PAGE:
if said determining is affirmative, then performing, by the sticker, instructions based on data in the received message; and otherwise, storing, by the sticker, the received message within the sticker's storage; further transmitting, by each one of a subset of the stickers, messages stored in the sticker's storage to the messages' respective destination addresses via a network, when there is an access point for the network currently nearby the sticker, within range of the sticker's wireless communicator; and further receiving, by each one of the subset of the stickers, messages from a computer via the network, when there is an access point for the network currently nearby the sticker, within range of the sticker's wireless communicator.

15. The method of claim 14 wherein the data within a message comprises a current time, a current location and data relating to current properties of the source sticker.

16. The method of claim 14 wherein the data within a message comprises an instruction for activating a display coupled with the destination sticker designated in the message.

17. The method of claim 14 further comprising deleting, by the stickers, messages stored in the sticker's storage upon receiving acknowledgements that the messages successfully reached their destination addresses.

18. The method of claim 14 further comprising causing, by each sticker, a receiver of the sticker's wireless communicator to enter a sleep mode for a first designated period of time after successful completion of said transmitting.

19. The method of claim 14 further comprising causing, by each sticker, a transmitter of the sticker's wireless communicator to enter a sleep mode for a second designated period of time after successful completion of said receiving.

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Claim Tree

  • 1
    d to an item of goods that is being transported, comprising: a proce sor; a non
    • ransitory s
    • rage communicatively coupled with said processor, storing a unique address for the sticker, storing operation code for said processor, and storing a plurality of data messages, wherein data messages include an address of a source sticker, an address of a destination computer and data relating to current specific properties of the goods to which the source sticker is attached; a wireless communi
    • tor communicatively coupled with said processor, wirelessly transmitting and receiving data messages; a power source sup
    • ying power to said processor, said storage and said wireless communicator; and one or more in
    • rfaces to sensors that sense specific properties of the goods to which the stickers are attached; wherein the sticke
    • is in transit from an origin to a destination such that the spatial relationship between the sticker and other stickers is changing, and the protocol for message communication between the sticker and other stickers is a redundant non-routing protocol without awareness of locations of other stickers, and with sporadic data message exchange, whereby the operation code includes instructions causing said processor to sporadically transmit data messages stored in said storage via said wireless communicator to be received by all other stickers that happen to be currently nearby, within range of said wireless communicator, to sporadically receive data messages from all of the currently nearby stickers, and to store the received data messages in said storage. 2. The sticker of c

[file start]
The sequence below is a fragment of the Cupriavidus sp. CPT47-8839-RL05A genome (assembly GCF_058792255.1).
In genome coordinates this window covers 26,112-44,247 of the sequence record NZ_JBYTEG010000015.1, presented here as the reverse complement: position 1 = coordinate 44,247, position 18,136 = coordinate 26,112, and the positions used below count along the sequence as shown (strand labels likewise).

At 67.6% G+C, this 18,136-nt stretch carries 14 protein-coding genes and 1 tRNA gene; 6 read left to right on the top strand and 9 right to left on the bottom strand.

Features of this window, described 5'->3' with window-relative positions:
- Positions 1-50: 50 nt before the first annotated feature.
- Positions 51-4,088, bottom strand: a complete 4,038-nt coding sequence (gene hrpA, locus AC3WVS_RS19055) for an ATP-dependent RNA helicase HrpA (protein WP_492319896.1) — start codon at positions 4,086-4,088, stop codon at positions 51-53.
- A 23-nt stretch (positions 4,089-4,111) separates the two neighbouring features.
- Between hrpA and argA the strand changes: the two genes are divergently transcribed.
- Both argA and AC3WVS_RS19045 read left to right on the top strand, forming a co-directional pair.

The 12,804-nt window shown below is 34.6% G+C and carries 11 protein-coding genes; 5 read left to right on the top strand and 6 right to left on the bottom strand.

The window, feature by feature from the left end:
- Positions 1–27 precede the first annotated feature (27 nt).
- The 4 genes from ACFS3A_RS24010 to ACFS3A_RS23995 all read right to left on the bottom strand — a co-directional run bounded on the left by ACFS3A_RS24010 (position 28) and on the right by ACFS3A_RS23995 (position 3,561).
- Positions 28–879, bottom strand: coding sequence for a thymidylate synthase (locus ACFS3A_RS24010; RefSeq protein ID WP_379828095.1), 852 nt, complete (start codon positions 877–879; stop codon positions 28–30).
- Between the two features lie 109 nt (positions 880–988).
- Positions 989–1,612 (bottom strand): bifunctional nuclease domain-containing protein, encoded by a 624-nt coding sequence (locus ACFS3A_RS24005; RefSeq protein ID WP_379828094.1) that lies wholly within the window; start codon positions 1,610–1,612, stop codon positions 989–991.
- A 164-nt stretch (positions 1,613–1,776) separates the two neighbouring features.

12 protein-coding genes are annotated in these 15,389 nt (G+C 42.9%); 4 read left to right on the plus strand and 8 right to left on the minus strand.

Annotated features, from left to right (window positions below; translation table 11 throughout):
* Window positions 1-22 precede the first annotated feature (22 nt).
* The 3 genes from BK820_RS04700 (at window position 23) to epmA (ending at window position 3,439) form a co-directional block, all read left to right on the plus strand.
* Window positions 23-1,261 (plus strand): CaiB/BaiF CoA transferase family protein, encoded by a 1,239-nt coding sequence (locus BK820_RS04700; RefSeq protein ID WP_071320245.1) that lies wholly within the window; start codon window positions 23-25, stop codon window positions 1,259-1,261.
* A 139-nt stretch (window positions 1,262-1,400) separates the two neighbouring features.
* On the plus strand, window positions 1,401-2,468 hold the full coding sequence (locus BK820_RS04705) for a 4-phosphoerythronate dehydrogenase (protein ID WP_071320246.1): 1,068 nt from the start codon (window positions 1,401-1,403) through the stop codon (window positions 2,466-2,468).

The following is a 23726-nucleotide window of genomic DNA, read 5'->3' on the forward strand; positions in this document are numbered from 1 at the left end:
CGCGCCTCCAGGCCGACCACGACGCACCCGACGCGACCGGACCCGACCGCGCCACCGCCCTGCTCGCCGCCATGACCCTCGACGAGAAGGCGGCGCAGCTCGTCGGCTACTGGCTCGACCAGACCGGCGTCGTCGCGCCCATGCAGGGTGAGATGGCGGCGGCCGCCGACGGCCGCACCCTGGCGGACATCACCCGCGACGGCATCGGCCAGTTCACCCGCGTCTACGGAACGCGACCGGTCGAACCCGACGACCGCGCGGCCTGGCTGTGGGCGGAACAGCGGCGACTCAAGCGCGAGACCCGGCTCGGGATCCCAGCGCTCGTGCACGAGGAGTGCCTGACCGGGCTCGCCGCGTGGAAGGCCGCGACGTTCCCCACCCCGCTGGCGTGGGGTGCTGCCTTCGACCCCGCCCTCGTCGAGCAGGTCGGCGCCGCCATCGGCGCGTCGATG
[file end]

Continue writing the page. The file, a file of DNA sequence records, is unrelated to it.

• aim 1 further comprising n internal clock p
      • oviding a current time, and wherein data messages further include the current time. 3. The sticker of c
    • aim 1 further comprising location identifi
      • r providing a current location of the sticker, and wherein data messages further include the current location of the sticker. 4. The sticker of c
    • aim 1 wherein the operati n code
      • urther includes instructions causing said processor to transmit data messages stored in said storage to a network, for forwarding to their respective designated destination computers, when an access point for the network is currently within range of said wireless communicator, and to receive control messages, originating from respective computers, via the network when an access point for the network is currently within range of said wireless communicator, wherein a control m ssage i
    • aim 1 wherein the sensors compris
      • a scale fo measuri
    • aim 1 wherein the specifi proper
      • ies of the goods include at least one of: weight of the item of goods to which the sticker is attached, and an indicator of whether or not the item of goods was opened. 10. The sticker of
    • laim 1 wherein said wirele s commu
      • icator comprises one or mo e of: a W
    • laim 1 wherein said power ource c
      • mprises one or mo e of: a s
  • 12
    system for stickers, comprising a plural ty of stic
    • ers, each sticker being attached to an item of goods that is being transported from a respective origin to a respective destination, each sticker comprising: a processor; an internal clock